Yeah, I want to talk about the format. But from the rechab perspective, like you said, they’re busy people, it sounds like you’re doing kind of multi-channel, not just email, maybe social media, but you’re also calling as well.

Samuel Adcock 15:34 

Yeah, every single channel, we can get our hands on, it helps if someone receives invitations from multiple different sources.

Jeremy Weisz 15:44 

I’m curious in the messaging, as people start to say, yes. Are you mentioning other people who are coming? And is there an ideal size?

Samuel Adcock 16:01 

Yeah. Good question. The answer is yes, we are using the drop ties to the companies, typically of people who have agreed to attend to help market it. And sometimes, what we’ll do even is just plant a couple of key participants, who aren’t necessarily prospects for the client, but we think really add value to the conversation and will be massive, huge contribution to the quality of the discussion. There can be academics, thought leaders, key peers in that particular realm. We’ll reach out to them and invite them to come along. And they can be a massive asset and an attraction. Size 10 to 15, anymore, too big. Just it’s not interactive. Any less and it works. But you’re so you’re missing out on the quality, the quantity for your client as well, because they’re looking at the ROI. And so they weren’t, they weren’t more than 10 people.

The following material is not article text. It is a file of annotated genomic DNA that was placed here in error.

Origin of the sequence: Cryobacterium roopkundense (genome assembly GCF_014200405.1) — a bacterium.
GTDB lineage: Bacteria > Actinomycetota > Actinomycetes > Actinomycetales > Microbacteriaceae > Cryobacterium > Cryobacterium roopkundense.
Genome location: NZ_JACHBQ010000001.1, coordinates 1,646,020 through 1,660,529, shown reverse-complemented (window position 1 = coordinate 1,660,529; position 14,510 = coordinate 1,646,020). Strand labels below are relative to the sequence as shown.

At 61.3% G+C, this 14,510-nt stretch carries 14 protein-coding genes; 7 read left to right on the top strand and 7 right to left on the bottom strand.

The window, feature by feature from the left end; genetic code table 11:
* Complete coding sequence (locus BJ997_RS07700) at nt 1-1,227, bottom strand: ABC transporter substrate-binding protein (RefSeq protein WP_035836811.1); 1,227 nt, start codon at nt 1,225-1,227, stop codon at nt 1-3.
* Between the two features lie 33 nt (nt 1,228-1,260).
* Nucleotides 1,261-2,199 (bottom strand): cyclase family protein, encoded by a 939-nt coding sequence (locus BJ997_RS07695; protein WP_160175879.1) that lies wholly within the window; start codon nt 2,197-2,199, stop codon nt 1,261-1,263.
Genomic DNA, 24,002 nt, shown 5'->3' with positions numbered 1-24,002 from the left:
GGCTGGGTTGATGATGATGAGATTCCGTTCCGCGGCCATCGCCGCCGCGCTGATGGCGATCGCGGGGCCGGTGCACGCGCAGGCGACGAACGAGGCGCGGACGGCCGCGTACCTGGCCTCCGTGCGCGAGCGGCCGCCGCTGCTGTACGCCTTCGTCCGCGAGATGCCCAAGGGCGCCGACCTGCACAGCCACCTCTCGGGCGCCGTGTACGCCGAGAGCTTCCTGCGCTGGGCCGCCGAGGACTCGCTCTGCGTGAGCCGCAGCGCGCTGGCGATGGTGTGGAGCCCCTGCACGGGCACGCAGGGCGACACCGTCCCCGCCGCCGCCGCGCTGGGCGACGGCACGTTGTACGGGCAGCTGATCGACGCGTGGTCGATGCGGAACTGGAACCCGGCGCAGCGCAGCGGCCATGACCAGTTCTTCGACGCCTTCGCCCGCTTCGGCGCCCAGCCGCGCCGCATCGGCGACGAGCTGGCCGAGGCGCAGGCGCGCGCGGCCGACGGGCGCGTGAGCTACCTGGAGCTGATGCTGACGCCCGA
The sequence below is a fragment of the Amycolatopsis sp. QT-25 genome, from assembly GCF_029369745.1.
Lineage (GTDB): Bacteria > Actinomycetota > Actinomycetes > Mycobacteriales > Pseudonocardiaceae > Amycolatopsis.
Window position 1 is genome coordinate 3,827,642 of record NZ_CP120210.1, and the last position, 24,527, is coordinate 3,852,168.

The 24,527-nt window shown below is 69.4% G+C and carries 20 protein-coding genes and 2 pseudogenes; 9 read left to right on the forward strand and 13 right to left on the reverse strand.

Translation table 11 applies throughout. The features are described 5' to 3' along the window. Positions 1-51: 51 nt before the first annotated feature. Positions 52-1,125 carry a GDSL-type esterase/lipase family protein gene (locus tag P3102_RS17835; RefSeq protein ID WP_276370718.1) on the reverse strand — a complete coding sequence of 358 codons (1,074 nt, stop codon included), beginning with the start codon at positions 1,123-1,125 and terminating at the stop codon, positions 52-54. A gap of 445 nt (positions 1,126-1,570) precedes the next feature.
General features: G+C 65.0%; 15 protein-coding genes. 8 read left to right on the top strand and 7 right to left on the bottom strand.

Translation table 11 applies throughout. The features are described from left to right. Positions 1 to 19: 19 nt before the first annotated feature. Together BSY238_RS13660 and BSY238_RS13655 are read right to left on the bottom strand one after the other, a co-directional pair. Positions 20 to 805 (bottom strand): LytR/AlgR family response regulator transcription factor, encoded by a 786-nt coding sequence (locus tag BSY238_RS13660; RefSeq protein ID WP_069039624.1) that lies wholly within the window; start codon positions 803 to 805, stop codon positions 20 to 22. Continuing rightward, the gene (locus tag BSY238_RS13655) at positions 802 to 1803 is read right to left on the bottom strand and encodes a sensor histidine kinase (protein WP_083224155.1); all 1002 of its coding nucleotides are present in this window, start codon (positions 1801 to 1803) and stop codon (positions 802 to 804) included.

Jeremy Weisz 17:11 

Yeah, that makes sense. Like there’s some, maybe some anchor people that add a lot of value. And then that starts to get the flywheel turning. And as more people say, yes, there’s just more high level people coming.